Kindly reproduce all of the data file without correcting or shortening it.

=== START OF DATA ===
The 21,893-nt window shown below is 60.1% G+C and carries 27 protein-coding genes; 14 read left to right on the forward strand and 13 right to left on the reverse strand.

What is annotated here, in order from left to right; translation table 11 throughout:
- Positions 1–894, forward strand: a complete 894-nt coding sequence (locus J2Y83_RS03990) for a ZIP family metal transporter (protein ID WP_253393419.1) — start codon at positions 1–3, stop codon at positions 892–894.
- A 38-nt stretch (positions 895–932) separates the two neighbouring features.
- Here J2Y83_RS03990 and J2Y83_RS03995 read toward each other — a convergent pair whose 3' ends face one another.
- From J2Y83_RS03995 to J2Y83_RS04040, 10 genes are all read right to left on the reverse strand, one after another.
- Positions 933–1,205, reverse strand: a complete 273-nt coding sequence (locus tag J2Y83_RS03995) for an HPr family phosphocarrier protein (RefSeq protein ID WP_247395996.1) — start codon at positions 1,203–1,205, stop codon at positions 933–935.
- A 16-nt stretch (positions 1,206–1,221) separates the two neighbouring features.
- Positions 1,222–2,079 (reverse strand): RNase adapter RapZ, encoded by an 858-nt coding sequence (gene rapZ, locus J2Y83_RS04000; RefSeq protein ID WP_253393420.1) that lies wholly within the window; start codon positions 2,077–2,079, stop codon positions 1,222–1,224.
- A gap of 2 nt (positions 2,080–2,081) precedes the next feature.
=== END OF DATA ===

The 21,893-nt window shown below is 60.1% G+C and carries 27 protein-coding genes; 14 read left to right on the forward strand and 13 right to left on the reverse strand.

What is annotated here, in order from left to right; translation table 11 throughout:
- Positions 1–894, forward strand: a complete 894-nt coding sequence (locus J2Y83_RS03990) for a ZIP family metal transporter (protein ID WP_253393419.1) — start codon at positions 1–3, stop codon at positions 892–894.
- A 38-nt stretch (positions 895–932) separates the two neighbouring features.
- Here J2Y83_RS03990 and J2Y83_RS03995 read toward each other — a convergent pair whose 3' ends face one another.
- From J2Y83_RS03995 to J2Y83_RS04040, 10 genes are all read right to left on the reverse strand, one after another.
- Positions 933–1,205, reverse strand: a complete 273-nt coding sequence (locus tag J2Y83_RS03995) for an HPr family phosphocarrier protein (RefSeq protein ID WP_247395996.1) — start codon at positions 1,203–1,205, stop codon at positions 933–935.
- A 16-nt stretch (positions 1,206–1,221) separates the two neighbouring features.
- Positions 1,222–2,079 (reverse strand): RNase adapter RapZ, encoded by an 858-nt coding sequence (gene rapZ, locus J2Y83_RS04000; RefSeq protein ID WP_253393420.1) that lies wholly within the window; start codon positions 2,077–2,079, stop codon positions 1,222–1,224.
- A gap of 2 nt (positions 2,080–2,081) precedes the next feature.